7. Remove from the tin and from the cling. Cut into generous slices and scatter with dill.
|Look who I found hanging out by the cake…|
I think it is about time I tackled the dish most stereotypically associated with Sweden. The mighty… the classic… the evocative… the no-introduction-required…. meatball.
I have deliberately avoided the subject so far, aware that I could not do so for long and dreading it at the same time. Because the issue is this- I don’t know how to reclaim the meatball. I am all too conscious of its connotations: Meatballs paint a picture of a Sweden filled with blond, Volvo-driving Abba-fans who went through Utopian school systems and have 24 hour access to faultless health care. Meatballs never get bored during Ingmar Bergman films. And so on…
(There is also the Swedish Chef of Sesame Street fame, of course. But I actually wrote a food column for my university paper entitled the Swedish Chef, so I’ve made my peace with that particular cultural caper. I’ve embraced it.)
But now I feel ready to set the record straight: the Ikea, factory-style portions are not the meatballs that I grew up with. OK, so sometimes they weren’t all that dissimilar, a nursery-food, fresh from the freezer and served with macaroni and ketchup (and kind of glorious, to be honest). But they also feature in my childhood memories as lovingly home-made, part of the ‘julbord’ (literally- Christmas table, the buffé style meal eating during the holidays) or served up for a special occasion. Because the truth is that meatballs, although not difficult to make per se, do require a lot of patience. It takes a bit of practise to understand the ratio of mince/onion/breadcrumbs and to know when they are going to be too gloopy and stick to the pan. It takes a frying pan you know well and feel confident with. But, above all, it takes time. Meatballs are small and you have to roll each one individually, using the palms of your hands- a messy and slightly gruesome business. And time-consuming.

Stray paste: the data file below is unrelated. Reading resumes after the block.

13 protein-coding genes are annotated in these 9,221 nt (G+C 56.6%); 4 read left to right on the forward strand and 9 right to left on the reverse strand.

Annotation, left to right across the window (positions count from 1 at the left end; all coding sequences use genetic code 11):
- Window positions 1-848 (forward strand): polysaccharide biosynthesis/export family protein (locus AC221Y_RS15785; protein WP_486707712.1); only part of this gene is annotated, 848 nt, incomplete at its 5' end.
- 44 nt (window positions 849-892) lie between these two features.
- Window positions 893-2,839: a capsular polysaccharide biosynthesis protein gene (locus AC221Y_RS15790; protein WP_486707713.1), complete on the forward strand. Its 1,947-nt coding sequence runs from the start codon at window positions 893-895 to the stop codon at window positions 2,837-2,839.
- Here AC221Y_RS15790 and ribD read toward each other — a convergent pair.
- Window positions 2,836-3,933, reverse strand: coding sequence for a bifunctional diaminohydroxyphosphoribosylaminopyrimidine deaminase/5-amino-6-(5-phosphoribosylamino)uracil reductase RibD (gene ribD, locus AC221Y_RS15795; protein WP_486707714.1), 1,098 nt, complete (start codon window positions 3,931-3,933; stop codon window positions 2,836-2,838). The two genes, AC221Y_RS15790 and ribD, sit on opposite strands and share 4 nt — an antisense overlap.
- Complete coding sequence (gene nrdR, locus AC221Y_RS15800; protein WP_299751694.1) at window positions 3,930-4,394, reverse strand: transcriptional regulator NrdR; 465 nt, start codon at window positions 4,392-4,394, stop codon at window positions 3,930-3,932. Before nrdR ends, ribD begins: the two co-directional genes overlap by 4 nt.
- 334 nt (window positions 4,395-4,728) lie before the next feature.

Meatballs in Sweden are served in all manner of ways, with pasta, in sauces and with different flavours (this Christmas, my godfather made some flavoured with ginger and cinnamon). I have a healthier recipe on file (equal parts mince and lentil), which I serve with bulgar wheat. The possibilities are endless. But if I am honest, I really enjoy serving them with quite traditional, dare I say it, even slightly kitsch accessories- new potatoes with dill (a Swedish staple, but mash is a substitute of equal merit), ‘brown’ sauce (a creamy gravy), grated carrot salad, lingonberry jam (available form the Scandinavian Kitchen) and, finally, some hard bread with strong cheese. Perhaps this is because when I am back in London I do that typical expat thing of actually behaving more Swedish than the Swedes proper.